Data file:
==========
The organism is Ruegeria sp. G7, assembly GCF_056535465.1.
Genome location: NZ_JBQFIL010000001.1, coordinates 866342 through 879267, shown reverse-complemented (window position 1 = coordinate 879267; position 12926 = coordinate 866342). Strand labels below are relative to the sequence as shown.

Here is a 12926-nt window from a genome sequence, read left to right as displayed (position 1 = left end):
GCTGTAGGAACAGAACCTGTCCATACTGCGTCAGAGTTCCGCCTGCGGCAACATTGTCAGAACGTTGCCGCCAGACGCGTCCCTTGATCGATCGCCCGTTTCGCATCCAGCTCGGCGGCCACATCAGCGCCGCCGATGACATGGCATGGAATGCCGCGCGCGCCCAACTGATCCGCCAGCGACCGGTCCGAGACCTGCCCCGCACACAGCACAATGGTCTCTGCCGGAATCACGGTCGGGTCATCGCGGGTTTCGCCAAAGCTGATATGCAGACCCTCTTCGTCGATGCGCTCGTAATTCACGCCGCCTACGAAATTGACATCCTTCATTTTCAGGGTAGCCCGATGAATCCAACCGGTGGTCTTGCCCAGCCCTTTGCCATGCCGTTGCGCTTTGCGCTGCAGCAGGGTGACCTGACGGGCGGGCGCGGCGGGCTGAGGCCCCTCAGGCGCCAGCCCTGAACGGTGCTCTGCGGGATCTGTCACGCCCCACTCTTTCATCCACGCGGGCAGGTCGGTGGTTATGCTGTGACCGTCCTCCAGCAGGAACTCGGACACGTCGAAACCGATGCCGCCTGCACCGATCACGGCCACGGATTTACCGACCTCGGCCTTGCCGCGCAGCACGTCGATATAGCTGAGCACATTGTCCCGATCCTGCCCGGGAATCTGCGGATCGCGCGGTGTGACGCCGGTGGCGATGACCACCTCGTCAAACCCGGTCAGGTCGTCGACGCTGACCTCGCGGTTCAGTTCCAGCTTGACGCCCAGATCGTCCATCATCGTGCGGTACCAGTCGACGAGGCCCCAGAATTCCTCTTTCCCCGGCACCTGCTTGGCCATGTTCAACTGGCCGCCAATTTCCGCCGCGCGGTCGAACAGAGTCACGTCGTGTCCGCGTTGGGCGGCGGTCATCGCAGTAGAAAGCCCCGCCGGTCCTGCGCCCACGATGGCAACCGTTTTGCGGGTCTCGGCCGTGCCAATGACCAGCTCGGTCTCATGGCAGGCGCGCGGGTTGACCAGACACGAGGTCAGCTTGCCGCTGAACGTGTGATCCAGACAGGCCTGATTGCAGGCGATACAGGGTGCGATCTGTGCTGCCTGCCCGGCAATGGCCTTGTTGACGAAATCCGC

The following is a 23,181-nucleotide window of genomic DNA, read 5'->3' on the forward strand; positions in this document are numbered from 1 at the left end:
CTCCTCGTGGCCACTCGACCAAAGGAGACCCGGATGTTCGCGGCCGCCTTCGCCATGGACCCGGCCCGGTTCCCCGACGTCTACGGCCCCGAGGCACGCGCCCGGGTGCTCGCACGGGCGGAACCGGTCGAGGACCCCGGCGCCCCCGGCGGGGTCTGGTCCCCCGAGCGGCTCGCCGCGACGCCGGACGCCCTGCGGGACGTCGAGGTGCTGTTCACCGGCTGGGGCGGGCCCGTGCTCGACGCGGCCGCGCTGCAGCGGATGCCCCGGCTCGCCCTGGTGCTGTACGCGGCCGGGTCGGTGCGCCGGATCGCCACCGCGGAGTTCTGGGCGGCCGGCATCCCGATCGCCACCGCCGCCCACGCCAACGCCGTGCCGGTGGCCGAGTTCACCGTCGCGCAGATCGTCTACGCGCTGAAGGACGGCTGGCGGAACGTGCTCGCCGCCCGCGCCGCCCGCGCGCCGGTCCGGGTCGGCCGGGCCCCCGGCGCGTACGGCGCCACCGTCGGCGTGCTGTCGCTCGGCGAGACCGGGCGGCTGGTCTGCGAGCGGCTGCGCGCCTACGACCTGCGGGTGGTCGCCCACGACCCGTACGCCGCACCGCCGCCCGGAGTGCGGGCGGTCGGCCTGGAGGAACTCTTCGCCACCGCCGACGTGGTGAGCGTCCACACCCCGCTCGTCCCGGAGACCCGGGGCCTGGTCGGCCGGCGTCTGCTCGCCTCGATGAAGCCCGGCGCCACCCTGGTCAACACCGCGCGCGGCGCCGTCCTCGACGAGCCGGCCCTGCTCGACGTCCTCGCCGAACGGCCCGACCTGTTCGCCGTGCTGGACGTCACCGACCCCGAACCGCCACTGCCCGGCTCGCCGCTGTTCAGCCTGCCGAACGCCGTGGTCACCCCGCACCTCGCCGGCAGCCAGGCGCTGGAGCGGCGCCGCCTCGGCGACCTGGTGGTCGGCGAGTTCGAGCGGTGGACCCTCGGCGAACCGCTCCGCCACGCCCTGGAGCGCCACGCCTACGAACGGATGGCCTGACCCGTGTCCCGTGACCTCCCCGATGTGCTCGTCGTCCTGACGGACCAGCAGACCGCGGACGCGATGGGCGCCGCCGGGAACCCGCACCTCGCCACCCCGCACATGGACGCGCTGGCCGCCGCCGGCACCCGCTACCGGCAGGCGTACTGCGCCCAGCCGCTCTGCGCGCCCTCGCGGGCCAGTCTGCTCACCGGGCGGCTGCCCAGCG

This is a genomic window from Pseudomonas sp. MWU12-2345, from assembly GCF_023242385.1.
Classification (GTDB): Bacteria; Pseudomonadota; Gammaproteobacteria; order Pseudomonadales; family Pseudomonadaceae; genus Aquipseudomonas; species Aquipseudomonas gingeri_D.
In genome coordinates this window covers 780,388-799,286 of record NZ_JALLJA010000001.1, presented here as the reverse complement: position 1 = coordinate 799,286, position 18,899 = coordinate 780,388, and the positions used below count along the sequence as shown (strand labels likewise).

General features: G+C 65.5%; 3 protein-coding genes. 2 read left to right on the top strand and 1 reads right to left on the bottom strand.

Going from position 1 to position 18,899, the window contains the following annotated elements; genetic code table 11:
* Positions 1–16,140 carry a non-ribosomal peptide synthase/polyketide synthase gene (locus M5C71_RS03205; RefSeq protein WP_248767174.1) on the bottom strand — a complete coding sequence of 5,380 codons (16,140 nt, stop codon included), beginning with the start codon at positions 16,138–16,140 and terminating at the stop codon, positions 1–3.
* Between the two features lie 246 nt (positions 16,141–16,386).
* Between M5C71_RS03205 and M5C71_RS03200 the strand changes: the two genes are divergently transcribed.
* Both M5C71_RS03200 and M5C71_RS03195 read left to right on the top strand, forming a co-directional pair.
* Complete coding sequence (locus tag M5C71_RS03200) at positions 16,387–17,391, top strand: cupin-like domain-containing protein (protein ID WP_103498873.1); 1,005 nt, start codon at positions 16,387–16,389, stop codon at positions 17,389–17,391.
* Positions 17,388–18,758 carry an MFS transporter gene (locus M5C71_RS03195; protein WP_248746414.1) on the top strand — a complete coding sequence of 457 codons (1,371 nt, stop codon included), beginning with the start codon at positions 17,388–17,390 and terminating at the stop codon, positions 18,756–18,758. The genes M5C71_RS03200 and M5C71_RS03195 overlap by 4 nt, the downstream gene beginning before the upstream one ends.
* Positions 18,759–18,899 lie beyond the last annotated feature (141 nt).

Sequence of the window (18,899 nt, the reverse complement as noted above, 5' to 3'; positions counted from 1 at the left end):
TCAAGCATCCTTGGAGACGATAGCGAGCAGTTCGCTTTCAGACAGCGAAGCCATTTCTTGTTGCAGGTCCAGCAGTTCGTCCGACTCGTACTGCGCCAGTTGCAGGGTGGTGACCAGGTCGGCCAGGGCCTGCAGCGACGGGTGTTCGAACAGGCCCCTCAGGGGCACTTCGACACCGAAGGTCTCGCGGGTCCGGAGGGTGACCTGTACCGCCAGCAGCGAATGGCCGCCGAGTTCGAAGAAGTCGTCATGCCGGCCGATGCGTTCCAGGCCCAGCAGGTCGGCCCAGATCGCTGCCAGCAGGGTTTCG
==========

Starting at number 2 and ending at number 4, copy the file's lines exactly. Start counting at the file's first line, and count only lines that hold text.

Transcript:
Genome location: NZ_JBQFIL010000001.1, coordinates 866342 through 879267, shown reverse-complemented (window position 1 = coordinate 879267; position 12926 = coordinate 866342). Strand labels below are relative to the sequence as shown.

Here is a 12926-nt window from a genome sequence, read left to right as displayed (position 1 = left end):
GCTGTAGGAACAGAACCTGTCCATACTGCGTCAGAGTTCCGCCTGCGGCAACATTGTCAGAACGTTGCCGCCAGACGCGTCCCTTGATCGATCGCCCGTTTCGCATCCAGCTCGGCGGCCACATCAGCGCCGCCGATGACATGGCATGGAATGCCGCGCGCGCCCAACTGATCCGCCAGCGACCGGTCCGAGACCTGCCCCGCACACAGCACAATGGTCTCTGCCGGAATCACGGTCGGGTCATCGCGGGTTTCGCCAAAGCTGATATGCAGACCCTCTTCGTCGATGCGCTCGTAATTCACGCCGCCTACGAAATTGACATCCTTCATTTTCAGGGTAGCCCGATGAATCCAACCGGTGGTCTTGCCCAGCCCTTTGCCATGCCGTTGCGCTTTGCGCTGCAGCAGGGTGACCTGACGGGCGGGCGCGGCGGGCTGAGGCCCCTCAGGCGCCAGCCCTGAACGGTGCTCTGCGGGATCTGTCACGCCCCACTCTTTCATCCACGCGGGCAGGTCGGTGGTTATGCTGTGACCGTCCTCCAGCAGGAACTCGGACACGTCGAAACCGATGCCGCCTGCACCGATCACGGCCACGGATTTACCGACCTCGGCCTTGCCGCGCAGCACGTCGATATAGCTGAGCACATTGTCCCGATCCTGCCCGGGAATCTGCGGATCGCGCGGTGTGACGCCGGTGGCGATGACCACCTCGTCAAACCCGGTCAGGTCGTCGACGCTGACCTCGCGGTTCAGTTCCAGCTTGACGCCCAGATCGTCCATCATCGTGCGGTACCAGTCGACGAGGCCCCAGAATTCCTCTTTCCCCGGCACCTGCTTGGCCATGTTCAACTGGCCGCCAATTTCCGCCGCGCGGTCGAACAGAGTCACGTCGTGTCCGCGTTGGGCGGCGGTCATCGCAGTAGAAAGCCCCGCCGGTCCTGCGCCCACGATGGCAACCGTTTTGCGGGTCTCGGCCGTGCCAATGACCAGCTCGGTCTCATGGCAGGCGCGCGGGTTGACCAGACACGAGGTCAGCTTGCCGCTGAACGTGTGATCCAGACAGGCCTGATTGCAGGCGATACAGGGTGCGATCTGTGCTGCCTGCCCGGCAATGGCCTTGTTGACGAAATCCGC